OBJECTIVE: The aim of this study is to assess the rates of thyroidectomy complications performed by two attending surgeons operating together.
STUDY DESIGN: This is a retrospective chart review.
METHODS: This is a retrospective chart review from September 2008 through October 2013 of thyroidectomy cases performed by the head and neck team at Sanford Health. The primary intervention was the presence of two head and neck attendings during each procedure. Outcomes assessed include rates of temporary and permanent recurrent laryngeal nerve paralysis, and of permanent hypocalcemia.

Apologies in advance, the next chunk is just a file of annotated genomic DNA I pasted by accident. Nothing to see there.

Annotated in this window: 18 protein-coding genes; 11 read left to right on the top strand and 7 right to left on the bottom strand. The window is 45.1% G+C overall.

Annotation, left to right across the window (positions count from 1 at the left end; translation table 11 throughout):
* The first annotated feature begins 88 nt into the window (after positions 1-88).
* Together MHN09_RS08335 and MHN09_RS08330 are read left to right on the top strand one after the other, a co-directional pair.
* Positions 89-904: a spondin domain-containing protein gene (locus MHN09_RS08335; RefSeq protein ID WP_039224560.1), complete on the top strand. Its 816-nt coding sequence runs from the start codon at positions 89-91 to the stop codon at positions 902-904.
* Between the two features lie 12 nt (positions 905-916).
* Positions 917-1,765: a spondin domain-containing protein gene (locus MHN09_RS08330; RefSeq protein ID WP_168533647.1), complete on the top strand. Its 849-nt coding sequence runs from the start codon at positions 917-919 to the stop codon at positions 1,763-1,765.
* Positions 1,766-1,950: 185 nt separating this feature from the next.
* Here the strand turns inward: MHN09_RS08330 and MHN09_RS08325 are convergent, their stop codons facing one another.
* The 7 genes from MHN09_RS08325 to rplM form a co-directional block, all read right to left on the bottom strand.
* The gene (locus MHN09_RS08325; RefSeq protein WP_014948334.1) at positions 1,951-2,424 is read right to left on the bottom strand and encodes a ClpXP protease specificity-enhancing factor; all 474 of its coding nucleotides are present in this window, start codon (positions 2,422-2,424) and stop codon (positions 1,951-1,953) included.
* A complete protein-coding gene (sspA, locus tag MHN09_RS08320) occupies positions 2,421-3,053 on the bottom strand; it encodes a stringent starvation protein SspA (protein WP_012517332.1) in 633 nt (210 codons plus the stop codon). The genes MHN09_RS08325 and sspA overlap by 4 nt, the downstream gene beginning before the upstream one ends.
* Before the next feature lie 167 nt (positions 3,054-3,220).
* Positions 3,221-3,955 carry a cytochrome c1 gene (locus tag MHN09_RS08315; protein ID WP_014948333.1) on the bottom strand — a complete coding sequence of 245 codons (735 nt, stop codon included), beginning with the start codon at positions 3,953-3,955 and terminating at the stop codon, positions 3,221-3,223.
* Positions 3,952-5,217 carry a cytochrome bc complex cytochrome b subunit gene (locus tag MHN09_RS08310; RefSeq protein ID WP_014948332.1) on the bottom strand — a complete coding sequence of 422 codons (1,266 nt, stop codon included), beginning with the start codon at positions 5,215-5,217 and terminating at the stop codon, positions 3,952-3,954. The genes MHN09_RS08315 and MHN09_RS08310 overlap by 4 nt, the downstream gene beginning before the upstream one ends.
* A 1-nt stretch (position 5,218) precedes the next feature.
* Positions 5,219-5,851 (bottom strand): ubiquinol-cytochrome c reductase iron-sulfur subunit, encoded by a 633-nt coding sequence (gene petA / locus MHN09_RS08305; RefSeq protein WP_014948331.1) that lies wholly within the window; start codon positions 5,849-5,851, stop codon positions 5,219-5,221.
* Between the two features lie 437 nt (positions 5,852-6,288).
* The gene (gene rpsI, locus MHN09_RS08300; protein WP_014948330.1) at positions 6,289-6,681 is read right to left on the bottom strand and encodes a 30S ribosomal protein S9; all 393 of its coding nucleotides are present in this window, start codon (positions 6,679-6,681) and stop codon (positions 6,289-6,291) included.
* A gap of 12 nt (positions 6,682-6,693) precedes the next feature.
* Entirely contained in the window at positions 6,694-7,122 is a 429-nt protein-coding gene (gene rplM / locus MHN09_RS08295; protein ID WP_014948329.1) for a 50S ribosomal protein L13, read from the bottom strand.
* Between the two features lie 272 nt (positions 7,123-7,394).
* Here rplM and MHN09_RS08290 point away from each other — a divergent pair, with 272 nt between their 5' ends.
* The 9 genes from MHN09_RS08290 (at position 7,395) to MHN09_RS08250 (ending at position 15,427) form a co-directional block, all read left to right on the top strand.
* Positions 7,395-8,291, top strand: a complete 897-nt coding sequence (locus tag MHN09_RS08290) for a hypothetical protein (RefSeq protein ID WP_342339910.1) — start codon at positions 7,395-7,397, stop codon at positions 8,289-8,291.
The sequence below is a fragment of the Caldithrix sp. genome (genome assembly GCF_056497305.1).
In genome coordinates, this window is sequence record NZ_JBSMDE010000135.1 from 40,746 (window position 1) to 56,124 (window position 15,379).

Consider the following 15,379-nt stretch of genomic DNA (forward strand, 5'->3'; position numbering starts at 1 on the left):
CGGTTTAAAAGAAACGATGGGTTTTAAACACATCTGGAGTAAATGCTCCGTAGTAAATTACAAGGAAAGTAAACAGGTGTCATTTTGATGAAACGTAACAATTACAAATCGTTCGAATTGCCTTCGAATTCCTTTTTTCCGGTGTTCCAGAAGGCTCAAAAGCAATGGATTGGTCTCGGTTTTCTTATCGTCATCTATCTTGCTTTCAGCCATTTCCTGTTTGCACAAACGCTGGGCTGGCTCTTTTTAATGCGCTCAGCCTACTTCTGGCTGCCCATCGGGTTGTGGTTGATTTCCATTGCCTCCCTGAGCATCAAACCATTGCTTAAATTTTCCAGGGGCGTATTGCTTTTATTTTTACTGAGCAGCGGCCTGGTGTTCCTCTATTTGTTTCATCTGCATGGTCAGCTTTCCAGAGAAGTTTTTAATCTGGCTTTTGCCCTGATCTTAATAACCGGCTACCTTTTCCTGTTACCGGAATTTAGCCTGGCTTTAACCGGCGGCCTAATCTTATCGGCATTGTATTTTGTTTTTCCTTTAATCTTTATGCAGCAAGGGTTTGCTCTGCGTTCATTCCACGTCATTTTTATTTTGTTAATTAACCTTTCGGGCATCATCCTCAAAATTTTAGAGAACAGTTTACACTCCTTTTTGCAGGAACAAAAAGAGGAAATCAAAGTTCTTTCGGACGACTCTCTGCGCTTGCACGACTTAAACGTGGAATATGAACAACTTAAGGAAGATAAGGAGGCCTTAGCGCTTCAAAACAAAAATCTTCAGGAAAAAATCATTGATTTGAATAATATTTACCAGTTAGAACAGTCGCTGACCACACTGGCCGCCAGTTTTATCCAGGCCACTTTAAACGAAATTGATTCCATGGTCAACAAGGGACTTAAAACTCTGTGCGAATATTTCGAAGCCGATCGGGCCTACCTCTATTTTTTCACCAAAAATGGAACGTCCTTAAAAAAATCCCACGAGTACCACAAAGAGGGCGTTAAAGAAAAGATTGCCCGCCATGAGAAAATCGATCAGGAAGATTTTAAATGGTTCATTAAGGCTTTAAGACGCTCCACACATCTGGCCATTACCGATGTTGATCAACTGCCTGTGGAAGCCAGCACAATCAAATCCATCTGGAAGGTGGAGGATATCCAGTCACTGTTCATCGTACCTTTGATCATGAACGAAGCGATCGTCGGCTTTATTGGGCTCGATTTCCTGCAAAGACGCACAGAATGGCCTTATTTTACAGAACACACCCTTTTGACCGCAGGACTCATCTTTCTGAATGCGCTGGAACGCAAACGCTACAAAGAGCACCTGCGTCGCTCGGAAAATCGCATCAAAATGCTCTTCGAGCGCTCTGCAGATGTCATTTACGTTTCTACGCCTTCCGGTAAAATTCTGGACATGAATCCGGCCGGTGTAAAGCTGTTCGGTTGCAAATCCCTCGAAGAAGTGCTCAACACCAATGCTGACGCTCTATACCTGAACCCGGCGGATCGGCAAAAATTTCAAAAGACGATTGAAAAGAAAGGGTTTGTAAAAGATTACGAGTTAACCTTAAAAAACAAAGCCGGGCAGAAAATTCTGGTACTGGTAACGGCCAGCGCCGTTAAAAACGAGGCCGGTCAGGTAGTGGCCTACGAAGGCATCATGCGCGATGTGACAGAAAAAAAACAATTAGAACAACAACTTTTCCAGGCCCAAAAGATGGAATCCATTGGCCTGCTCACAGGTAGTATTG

RESULTS: There were 282 patients that underwent a thyroid procedure with a total of 449 at-risk nerves. There were five (1.1 percent) cases of transient vocal cord paresis. There was one case (0.22 percent) of permanent vocal cord paresis after planned nerve resection in a patient with anaplastic thyroid carcinoma. There were no other cases of permanent vocal cord paresis. Of 156 total thyroidectomy cases, there was one case of chronic hypocalcemia (0.64 percent).
CONCLUSIONS: A two-surgeon approach to thyroidectomy produces excellent functional outcomes. Further investigation into cost-effectiveness is warranted.
|Original language||English (US)|
|Number of pages||3|
|Journal||South Dakota medicine : the journal of the South Dakota State Medical Association|
|State||Published - Dec 1 2015|
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